To empathise with him, I told him I wouldn’t like to be in his skin because I know it is very easy to judge people and tremendously difficult to wear shoes of somebody who was in the situation that this ‘deserter’ soldier was. I know this feeling of shame and guilt would remain with him for the rest of his life.

Maybe, this man was a happy man a week ago; he was a self-confident man a week ago and now he was just a shadow of his own self, a grey personality, a lost person. I could not stop pitying the situation he was in.


Then you have the other side of the story… you have the men and women (Ukrainians who have settled down in other countries), but mostly men, that are coming here from other countries too to respond to (Ukrainian President Volodymyr) Zelenskyy’s call (to come back and join the resistance against Russians).

I was with this man, a Ukrainian truck driver, settled in Poland with his wife and kids. I asked him why he was being so crazy to come to Ukraine from Poland to fight. I asked him if he was not worried about his wife and children because I know for sure if he entered this battle the chances of him going back to Poland are bleak, to say the least.

He brushed aside my fears and told me he had come from Poland to fight alongside his countrymen. He told me he had worked in the Ukrainian army for three years and came back to join his countrymen fight against the Russians. And then he too started crying, crying, crying, and crying!

When I asked him the reason for his uncontrollable weeping he told me he was feeling terrible because he told his wife that he was going on a long trip with his truck and that he would be away for some time.

The wife didn’t suspect anything (amiss) as he would often go on long trips but this time he took his truck to the Polish border and left it there. He then crossed into Ukraine to fight and chances are he may die and his wife thinks he is in Germany or in France working for his family’s better future.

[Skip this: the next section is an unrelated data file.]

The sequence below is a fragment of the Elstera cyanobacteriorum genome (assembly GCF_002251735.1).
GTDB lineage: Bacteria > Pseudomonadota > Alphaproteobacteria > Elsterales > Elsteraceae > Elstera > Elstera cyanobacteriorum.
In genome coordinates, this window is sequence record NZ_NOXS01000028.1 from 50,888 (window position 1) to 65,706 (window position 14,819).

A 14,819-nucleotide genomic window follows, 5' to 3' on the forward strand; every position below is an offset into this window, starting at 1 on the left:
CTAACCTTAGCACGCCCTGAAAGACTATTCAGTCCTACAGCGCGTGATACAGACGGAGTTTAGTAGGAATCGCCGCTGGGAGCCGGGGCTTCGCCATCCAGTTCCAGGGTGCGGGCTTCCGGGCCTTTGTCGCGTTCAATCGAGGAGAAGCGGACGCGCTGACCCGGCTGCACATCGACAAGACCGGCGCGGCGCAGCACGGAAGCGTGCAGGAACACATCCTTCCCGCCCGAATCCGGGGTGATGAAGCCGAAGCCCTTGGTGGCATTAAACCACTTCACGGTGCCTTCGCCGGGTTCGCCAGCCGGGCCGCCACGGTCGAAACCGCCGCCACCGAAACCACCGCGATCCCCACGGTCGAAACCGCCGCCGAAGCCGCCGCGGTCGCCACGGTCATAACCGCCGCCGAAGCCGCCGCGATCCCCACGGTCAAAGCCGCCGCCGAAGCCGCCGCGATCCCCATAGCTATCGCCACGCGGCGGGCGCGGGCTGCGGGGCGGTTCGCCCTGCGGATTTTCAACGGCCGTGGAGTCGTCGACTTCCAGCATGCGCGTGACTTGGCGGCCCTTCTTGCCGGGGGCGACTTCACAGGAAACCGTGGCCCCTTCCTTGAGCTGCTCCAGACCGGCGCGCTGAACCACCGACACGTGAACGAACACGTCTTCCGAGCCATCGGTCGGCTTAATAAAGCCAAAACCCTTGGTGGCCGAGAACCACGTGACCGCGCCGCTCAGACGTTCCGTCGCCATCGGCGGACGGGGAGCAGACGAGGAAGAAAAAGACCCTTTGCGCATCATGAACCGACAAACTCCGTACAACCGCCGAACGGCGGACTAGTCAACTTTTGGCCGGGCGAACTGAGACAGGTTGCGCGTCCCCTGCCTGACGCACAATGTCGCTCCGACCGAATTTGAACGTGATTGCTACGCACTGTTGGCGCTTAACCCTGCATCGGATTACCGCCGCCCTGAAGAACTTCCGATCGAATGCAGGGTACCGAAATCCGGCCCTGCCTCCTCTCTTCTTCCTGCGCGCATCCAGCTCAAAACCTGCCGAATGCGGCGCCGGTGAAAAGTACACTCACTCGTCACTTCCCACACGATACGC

He was feeling sorry because he had to lie to his wife and children and he kept crying ‘I didn’t tell her, I didn’t tell her.’


It’s not easy to talk about scenes one comes across in a war zone. Apart from the devastation, destruction, the human misery that vagaries of war wreak, wars also wreck lives and souls.

I would never get to see bravery and cowardice in such grey hues and still feel pity, pride and empathy for all the three Ukrainian men who were fighting for their survival, sanity and soul.

There’s this song that goes boys don’t cry, but in these times I believe yes, boys can cry. This is another level — this is a man, this is a brave man, this is a hero.

In movies they show boys (soldiers) as strong-headed Rambos who don’t cry, never feel weak, but that is not true man when one meets people like I met in an actual war situation. That is not true.

Heroes are weak; they are cowards; they cry; they betray their fellow soldiers; they lie to their wives so that they can fight for their country and yet have their conscience devour them with guilt.

This is the most powerful message of this war so far for me.